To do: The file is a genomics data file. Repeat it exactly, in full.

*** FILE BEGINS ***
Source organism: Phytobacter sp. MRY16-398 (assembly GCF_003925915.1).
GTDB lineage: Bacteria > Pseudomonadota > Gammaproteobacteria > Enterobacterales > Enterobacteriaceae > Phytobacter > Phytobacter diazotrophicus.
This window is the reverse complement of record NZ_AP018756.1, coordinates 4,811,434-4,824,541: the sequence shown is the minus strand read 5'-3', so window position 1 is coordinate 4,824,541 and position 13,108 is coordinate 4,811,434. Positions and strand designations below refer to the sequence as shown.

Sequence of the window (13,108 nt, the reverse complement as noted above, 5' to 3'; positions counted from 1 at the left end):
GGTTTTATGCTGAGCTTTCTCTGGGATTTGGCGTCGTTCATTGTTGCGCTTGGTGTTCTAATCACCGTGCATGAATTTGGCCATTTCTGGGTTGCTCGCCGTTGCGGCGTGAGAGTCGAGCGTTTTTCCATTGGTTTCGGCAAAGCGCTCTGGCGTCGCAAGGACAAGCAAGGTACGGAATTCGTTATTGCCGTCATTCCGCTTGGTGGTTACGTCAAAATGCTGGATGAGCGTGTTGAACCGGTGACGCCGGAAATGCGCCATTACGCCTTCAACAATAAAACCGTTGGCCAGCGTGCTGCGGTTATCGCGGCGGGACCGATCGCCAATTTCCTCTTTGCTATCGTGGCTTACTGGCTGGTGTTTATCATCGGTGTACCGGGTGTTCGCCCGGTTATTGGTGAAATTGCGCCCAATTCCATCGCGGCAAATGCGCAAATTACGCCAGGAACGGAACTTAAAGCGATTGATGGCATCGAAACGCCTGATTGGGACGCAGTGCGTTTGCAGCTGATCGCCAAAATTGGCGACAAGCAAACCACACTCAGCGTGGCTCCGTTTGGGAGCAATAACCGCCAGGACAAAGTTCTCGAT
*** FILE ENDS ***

Source organism: Phytobacter sp. MRY16-398 (assembly GCF_003925915.1).
GTDB lineage: Bacteria > Pseudomonadota > Gammaproteobacteria > Enterobacterales > Enterobacteriaceae > Phytobacter > Phytobacter diazotrophicus.
This window is the reverse complement of record NZ_AP018756.1, coordinates 4,811,434-4,824,541: the sequence shown is the minus strand read 5'-3', so window position 1 is coordinate 4,824,541 and position 13,108 is coordinate 4,811,434. Positions and strand designations below refer to the sequence as shown.

Sequence of the window (13,108 nt, the reverse complement as noted above, 5' to 3'; positions counted from 1 at the left end):
GGTTTTATGCTGAGCTTTCTCTGGGATTTGGCGTCGTTCATTGTTGCGCTTGGTGTTCTAATCACCGTGCATGAATTTGGCCATTTCTGGGTTGCTCGCCGTTGCGGCGTGAGAGTCGAGCGTTTTTCCATTGGTTTCGGCAAAGCGCTCTGGCGTCGCAAGGACAAGCAAGGTACGGAATTCGTTATTGCCGTCATTCCGCTTGGTGGTTACGTCAAAATGCTGGATGAGCGTGTTGAACCGGTGACGCCGGAAATGCGCCATTACGCCTTCAACAATAAAACCGTTGGCCAGCGTGCTGCGGTTATCGCGGCGGGACCGATCGCCAATTTCCTCTTTGCTATCGTGGCTTACTGGCTGGTGTTTATCATCGGTGTACCGGGTGTTCGCCCGGTTATTGGTGAAATTGCGCCCAATTCCATCGCGGCAAATGCGCAAATTACGCCAGGAACGGAACTTAAAGCGATTGATGGCATCGAAACGCCTGATTGGGACGCAGTGCGTTTGCAGCTGATCGCCAAAATTGGCGACAAGCAAACCACACTCAGCGTGGCTCCGTTTGGGAGCAATAACCGCCAGGACAAAGTTCTCGAT